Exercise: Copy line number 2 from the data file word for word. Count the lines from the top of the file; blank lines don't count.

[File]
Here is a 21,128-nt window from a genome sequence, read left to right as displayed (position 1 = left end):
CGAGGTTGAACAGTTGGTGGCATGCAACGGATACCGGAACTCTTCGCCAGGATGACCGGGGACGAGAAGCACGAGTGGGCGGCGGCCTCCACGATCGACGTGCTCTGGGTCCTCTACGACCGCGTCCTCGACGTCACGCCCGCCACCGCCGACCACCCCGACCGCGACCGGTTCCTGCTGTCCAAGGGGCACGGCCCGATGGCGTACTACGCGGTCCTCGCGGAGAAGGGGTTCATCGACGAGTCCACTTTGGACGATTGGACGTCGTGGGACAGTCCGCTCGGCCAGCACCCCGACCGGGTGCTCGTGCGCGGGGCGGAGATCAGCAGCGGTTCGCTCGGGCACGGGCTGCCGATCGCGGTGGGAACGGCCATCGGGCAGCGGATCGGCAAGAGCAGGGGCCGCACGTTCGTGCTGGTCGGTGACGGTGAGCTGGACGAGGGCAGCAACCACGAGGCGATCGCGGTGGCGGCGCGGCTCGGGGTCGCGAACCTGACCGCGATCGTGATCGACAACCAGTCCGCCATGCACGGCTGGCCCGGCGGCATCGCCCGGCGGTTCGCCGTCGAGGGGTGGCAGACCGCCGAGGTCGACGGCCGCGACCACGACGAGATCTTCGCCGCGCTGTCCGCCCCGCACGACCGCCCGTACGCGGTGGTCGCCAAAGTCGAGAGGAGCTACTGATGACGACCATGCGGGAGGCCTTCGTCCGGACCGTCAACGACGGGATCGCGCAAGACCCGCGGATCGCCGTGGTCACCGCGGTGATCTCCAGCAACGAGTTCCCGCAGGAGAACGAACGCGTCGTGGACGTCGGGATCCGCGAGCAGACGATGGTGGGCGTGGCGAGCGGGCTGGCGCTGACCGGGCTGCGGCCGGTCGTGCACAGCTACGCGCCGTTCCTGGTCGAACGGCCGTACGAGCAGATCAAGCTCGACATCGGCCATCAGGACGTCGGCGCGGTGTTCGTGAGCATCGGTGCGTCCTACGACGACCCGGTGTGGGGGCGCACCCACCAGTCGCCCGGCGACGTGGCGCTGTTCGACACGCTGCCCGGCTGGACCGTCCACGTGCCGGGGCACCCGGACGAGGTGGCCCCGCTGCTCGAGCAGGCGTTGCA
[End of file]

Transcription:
CGAGGTTGAACAGTTGGTGGCATGCAACGGATACCGGAACTCTTCGCCAGGATGACCGGGGACGAGAAGCACGAGTGGGCGGCGGCCTCCACGATCGACGTGCTCTGGGTCCTCTACGACCGCGTCCTCGACGTCACGCCCGCCACCGCCGACCACCCCGACCGCGACCGGTTCCTGCTGTCCAAGGGGCACGGCCCGATGGCGTACTACGCGGTCCTCGCGGAGAAGGGGTTCATCGACGAGTCCACTTTGGACGATTGGACGTCGTGGGACAGTCCGCTCGGCCAGCACCCCGACCGGGTGCTCGTGCGCGGGGCGGAGATCAGCAGCGGTTCGCTCGGGCACGGGCTGCCGATCGCGGTGGGAACGGCCATCGGGCAGCGGATCGGCAAGAGCAGGGGCCGCACGTTCGTGCTGGTCGGTGACGGTGAGCTGGACGAGGGCAGCAACCACGAGGCGATCGCGGTGGCGGCGCGGCTCGGGGTCGCGAACCTGACCGCGATCGTGATCGACAACCAGTCCGCCATGCACGGCTGGCCCGGCGGCATCGCCCGGCGGTTCGCCGTCGAGGGGTGGCAGACCGCCGAGGTCGACGGCCGCGACCACGACGAGATCTTCGCCGCGCTGTCCGCCCCGCACGACCGCCCGTACGCGGTGGTCGCCAAAGTCGAGAGGAGCTACTGATGACGACCATGCGGGAGGCCTTCGTCCGGACCGTCAACGACGGGATCGCGCAAGACCCGCGGATCGCCGTGGTCACCGCGGTGATCTCCAGCAACGAGTTCCCGCAGGAGAACGAACGCGTCGTGGACGTCGGGATCCGCGAGCAGACGATGGTGGGCGTGGCGAGCGGGCTGGCGCTGACCGGGCTGCGGCCGGTCGTGCACAGCTACGCGCCGTTCCTGGTCGAACGGCCGTACGAGCAGATCAAGCTCGACATCGGCCATCAGGACGTCGGCGCGGTGTTCGTGAGCATCGGTGCGTCCTACGACGACCCGGTGTGGGGGCGCACCCACCAGTCGCCCGGCGACGTGGCGCTGTTCGACACGCTGCCCGGCTGGACCGTCCACGTGCCGGGGCACCCGGACGAGGTGGCCCCGCTGCTCGAGCAGGCGTTGCA